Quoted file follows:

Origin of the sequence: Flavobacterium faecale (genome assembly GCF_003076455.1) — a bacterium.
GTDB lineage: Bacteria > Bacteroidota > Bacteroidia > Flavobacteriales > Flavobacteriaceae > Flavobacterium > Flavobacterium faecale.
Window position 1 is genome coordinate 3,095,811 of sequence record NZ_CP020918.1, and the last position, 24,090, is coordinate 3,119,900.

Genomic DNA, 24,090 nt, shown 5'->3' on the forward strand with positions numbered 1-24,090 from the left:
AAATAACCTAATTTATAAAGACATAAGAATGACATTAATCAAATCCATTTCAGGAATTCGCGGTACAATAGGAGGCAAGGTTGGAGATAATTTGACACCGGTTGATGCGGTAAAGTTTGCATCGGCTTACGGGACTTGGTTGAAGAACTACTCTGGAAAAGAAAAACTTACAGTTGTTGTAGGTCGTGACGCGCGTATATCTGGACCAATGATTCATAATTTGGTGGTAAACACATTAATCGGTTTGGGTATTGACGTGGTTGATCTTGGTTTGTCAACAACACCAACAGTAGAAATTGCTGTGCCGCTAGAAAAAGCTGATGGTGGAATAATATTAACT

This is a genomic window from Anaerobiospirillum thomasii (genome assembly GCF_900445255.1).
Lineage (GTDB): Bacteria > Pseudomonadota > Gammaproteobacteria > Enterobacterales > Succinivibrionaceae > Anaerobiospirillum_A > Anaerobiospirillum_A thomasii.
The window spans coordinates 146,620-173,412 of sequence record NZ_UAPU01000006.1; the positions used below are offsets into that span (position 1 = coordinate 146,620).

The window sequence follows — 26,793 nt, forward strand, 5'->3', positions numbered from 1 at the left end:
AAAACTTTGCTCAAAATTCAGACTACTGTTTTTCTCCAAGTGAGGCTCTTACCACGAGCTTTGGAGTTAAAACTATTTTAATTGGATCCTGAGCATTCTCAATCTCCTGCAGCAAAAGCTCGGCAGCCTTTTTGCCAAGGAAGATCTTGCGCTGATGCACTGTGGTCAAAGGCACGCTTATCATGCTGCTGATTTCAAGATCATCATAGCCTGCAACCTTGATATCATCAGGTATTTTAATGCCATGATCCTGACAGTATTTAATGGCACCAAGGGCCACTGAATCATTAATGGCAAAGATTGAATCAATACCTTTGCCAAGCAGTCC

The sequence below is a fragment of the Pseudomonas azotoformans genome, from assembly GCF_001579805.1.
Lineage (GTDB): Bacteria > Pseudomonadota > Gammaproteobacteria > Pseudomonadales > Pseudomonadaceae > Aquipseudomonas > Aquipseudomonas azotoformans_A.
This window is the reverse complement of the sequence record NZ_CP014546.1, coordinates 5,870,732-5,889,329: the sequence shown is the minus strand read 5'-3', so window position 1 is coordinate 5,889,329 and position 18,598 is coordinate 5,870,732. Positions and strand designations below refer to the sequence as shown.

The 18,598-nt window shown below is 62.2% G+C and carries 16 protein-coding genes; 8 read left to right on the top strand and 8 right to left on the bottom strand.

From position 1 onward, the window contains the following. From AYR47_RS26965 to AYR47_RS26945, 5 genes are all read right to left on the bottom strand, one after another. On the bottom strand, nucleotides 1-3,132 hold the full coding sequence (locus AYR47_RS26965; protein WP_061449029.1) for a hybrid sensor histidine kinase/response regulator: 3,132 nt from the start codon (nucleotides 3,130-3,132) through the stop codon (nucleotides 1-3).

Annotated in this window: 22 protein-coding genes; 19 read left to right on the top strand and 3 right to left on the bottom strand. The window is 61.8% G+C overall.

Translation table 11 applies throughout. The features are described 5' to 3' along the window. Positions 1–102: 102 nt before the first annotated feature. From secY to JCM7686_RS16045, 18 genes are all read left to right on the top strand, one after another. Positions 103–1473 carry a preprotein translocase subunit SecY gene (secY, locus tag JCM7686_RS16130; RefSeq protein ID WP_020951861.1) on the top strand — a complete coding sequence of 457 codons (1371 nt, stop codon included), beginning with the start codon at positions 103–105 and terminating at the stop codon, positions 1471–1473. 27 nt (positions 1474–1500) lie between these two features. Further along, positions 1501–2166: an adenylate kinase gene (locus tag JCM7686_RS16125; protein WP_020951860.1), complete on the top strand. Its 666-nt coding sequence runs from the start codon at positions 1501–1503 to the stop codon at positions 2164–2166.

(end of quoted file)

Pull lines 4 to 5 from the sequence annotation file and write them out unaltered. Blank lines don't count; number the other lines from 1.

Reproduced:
Genomic DNA, 24,090 nt, shown 5'->3' on the forward strand with positions numbered 1-24,090 from the left:
AAATAACCTAATTTATAAAGACATAAGAATGACATTAATCAAATCCATTTCAGGAATTCGCGGTACAATAGGAGGCAAGGTTGGAGATAATTTGACACCGGTTGATGCGGTAAAGTTTGCATCGGCTTACGGGACTTGGTTGAAGAACTACTCTGGAAAAGAAAAACTTACAGTTGTTGTAGGTCGTGACGCGCGTATATCTGGACCAATGATTCATAATTTGGTGGTAAACACATTAATCGGTTTGGGTATTGACGTGGTTGATCTTGGTTTGTCAACAACACCAACAGTAGAAATTGCTGTGCCGCTAGAAAAAGCTGATGGTGGAATAATATTAACT